How to Repair a Leaky Gut

If you are concerned about a leaky gut, several tests are available to give you insight. Talk to your doctor about a zonulin or lactulose test, or you can do a micronutrient and mineral deficiency test from LestGetChecked. Nutrient deficiencies are a common sign of leaky gut. 

You could take a food sensitivity test or do an elimination diet to determine your food sensitivities. If you choose an elimination diet, you eliminate gluten, dairy, nightshade vegetables, legumes, soy, eggs, and citrus fruits from your diet for 14 days and reintroduce them one by one and record your symptoms. If a particular food causes no symptoms, you are not sensitive to it. Food sensitivities are one of the most common signs of leaky gut, along with nutrient deficiencies. 

Once you know your food sensitivities and nutrient deficiencies, you are ready to repair your gut. Functional medicine uses the 4R approach– remove, replace, reinoculate, and repair.

Repair Your Leaky Gut with the 4Rs

The 4Rs is a four-step protocol to address leaky gut and other gut health issues. Here are the steps to take: 

1. Remove

The first step is to remove anything that triggers gut inflammation, such as inflammatory foods, alcohol, caffeine, and over-the-counter medications (NSAIDs). You should also remove inflammatory foods from your diet, including gluten, soy, dairy, added sugars, corn, and any foods you are sensitive to.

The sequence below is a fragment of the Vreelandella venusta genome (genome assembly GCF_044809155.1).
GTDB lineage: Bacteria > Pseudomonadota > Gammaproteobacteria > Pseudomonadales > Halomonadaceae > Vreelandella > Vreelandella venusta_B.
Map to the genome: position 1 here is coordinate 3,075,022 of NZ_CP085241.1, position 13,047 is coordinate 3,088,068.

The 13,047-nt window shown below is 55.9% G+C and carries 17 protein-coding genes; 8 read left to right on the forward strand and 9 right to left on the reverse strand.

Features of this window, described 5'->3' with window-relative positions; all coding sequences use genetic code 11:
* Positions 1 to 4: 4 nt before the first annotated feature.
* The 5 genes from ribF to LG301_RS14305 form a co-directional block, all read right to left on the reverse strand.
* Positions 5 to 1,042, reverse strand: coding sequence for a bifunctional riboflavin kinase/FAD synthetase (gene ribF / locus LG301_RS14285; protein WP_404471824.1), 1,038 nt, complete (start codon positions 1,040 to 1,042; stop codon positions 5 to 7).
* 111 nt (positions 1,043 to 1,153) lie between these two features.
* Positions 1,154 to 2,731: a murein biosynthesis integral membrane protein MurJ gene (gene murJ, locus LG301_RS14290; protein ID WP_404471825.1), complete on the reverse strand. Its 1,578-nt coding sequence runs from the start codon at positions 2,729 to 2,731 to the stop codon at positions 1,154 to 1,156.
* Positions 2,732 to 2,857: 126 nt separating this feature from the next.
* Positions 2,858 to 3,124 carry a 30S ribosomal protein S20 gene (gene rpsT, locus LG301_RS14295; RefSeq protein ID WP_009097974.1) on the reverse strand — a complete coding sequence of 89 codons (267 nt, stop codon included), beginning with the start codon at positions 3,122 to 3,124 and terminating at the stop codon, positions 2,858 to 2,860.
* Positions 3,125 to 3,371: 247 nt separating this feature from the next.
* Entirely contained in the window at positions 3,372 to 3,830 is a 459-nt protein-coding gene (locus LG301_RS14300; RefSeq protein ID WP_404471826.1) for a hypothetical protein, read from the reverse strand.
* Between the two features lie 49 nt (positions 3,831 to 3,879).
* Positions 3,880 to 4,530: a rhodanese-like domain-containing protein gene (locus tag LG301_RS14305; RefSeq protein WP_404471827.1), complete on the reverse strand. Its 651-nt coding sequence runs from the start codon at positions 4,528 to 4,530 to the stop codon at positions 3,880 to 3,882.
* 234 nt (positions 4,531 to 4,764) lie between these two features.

2. Replace

Next, you replace inflammatory foods with nutrients and gut-healing foods. These foods include anti-inflammatory spices such as turmeric, rosemary, and garlic, extra virgin olive oil, organic fruits and vegetables, mushrooms, and omega-3 fatty acids found in wild-caught fish. It’s also a good idea to add a digestive enzyme supplement to support the optimal absorption of nutrients. An HCL supplement can help restore stomach acids. 

3. Reinoculate

The third step is to reintroduce beneficial bacteria to your gut microbiome. Take a probiotic supplement with at least 30 billion colony-forming units (CFUs) that have living strains of bacteria in them. Look for a probiotic with the Bifidobacterium and Lactobacillus species. 

4. Repair

The final step of the 4R process is when repair begins. To accomplish this, you will want to find specific herbs and supplements that have been shown to repair a leaky gut. Examples of these nutrients include: 

  • L-Glutamine 
  • Deglycyrrhizinated licorice (DGL)
  • Aloe vera
  • Marshmallow root 
  • Licorice root 
  • Reishi mushrooms
  • Lion’s mane mushrooms
  • Vitamin D
  • Zinc

Several leaky gut supplements combine all essential nutrients to repair your gut and support optimal gut function. You can find them at your local health food store or online.

Final Thoughts on Leaky Gut

Leaky Gut has been called a “danger signal for chronic illness.”[9] Many of your diet choices and lifestyle factors negatively impact your gut health and contribute to several health conditions. After all, the gut is where health begins. Using the 4Rs minimizes factors that lead to a leaky gut and inflammation and adds factors that support digestive health. 

If you want to learn more about leaky gut, the signs of leaky gut, and how you could benefit from the 4Rs, schedule a free discovery call, and let me help you get on the path of Living Very Well™.

About Michael

Michael is a functional health coach and sports nutritionist based in Austin, Texas. He has a master’s degree in kinesiology from the University of Texas and advanced certification in sports nutrition from the International Society of Sports Nutrition.